Tuesday, 26 January 2010

What matters more: intention or action?

This morning I got to spend a few minutes in meditation, a practice I have neglected of late -- need to fix that.

I wanted to start out with a message or thought of inspiration, so after I lit a candle, I opened my Reform Suddur (prayer book) and randomly read from the inspirational passages. One immediately caught my eye -- actually, just the first couple of lines of it...

It said (and I am paraphrasing, because I don't have the book in front of me now)

The heart must feel the effort long before the legs begin to tire.

I stopped, and re-read it...several times. The phrase "begin with the end in mind" came into my thoughts, a snippet from the many Covey classes I've attended. And I put those two quote together and I thought about how there are, or at least should be, three parts to a deliberate act...

1) The mind. The idea, the decision, the plan.
2) The heart. The commitment. The feeling that one will carry out the idea. The emotions. The soul of our actions.
3) The body. The physical component. The doing. The moving.

I think I get into trouble in my life when I forget to engage all three. For instance, I may "decide" to do something. It could be big like changing my lifestyle or applying for a better job or small like making sure the washer and dryer are empty before bedtime.

And then I jump into action. Doing. And after awhile, the effort falls off. I tire of doing whatever it is, and abandon the plan. Why? I left out the heart, the commitment.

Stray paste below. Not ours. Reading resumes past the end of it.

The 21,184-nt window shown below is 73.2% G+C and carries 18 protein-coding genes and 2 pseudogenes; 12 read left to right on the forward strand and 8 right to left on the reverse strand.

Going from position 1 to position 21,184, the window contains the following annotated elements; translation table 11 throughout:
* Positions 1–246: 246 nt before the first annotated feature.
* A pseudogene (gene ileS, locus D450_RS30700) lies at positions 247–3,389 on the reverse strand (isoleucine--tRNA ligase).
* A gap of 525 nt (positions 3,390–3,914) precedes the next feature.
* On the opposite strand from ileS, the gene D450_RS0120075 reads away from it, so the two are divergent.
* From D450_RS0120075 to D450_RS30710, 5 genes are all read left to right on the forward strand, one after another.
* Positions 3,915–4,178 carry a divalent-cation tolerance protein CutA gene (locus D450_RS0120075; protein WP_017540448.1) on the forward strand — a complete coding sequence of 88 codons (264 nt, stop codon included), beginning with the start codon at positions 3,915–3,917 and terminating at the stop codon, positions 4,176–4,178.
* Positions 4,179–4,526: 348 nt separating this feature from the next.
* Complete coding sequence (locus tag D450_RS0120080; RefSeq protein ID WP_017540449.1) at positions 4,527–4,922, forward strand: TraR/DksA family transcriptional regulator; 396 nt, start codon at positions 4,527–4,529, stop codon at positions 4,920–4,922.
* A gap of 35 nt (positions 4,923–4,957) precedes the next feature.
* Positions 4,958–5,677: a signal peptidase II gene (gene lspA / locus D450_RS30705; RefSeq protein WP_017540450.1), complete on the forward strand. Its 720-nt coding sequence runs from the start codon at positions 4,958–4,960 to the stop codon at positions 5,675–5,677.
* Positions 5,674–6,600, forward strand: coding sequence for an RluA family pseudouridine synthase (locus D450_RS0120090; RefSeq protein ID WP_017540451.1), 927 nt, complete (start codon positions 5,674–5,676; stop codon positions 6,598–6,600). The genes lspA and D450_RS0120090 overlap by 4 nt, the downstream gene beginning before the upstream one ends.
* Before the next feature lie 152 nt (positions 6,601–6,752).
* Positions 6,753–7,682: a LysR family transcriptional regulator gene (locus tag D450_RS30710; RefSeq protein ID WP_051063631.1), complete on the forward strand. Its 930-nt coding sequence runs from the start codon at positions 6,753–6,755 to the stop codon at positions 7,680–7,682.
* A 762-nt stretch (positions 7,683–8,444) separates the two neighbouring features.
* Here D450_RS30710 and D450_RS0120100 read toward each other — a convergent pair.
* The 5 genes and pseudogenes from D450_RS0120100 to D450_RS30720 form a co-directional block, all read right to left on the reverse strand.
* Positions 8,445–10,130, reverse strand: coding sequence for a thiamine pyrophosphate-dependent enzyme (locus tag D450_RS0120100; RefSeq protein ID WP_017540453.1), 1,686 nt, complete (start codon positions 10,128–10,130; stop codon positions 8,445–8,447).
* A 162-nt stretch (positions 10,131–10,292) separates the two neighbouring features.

Or I commit to do something without thinking it through, but the effort I make fails or misses the mark. Why? I forgot to engage the mind, to begin with that goal clearly in my mind.

And then there are the times when I think of something, and commit to that something, but fail to act. Without that third component, nothing happens...it becomes just "wishful thinking." Daydreaming.

Finally, there is the jumping into action before I either think it through or commit to acting. And while we can also "overthink" things and mess up that way, not thinking at all seems to be an even greater problem for most of us.


I finished my meditation with a visualization of the energy in my body flowing from my head (mind), into my heart, and out into my legs and arms (action) and then looping around again. And I felt calmer and better than I have in weeks.

I never got beyond those two lines in my reading, never touched on official prayers. But that's all okay. Inspiration doesn't need a certain length of words or the repetition of "official prayers." I just need to sit and listen.

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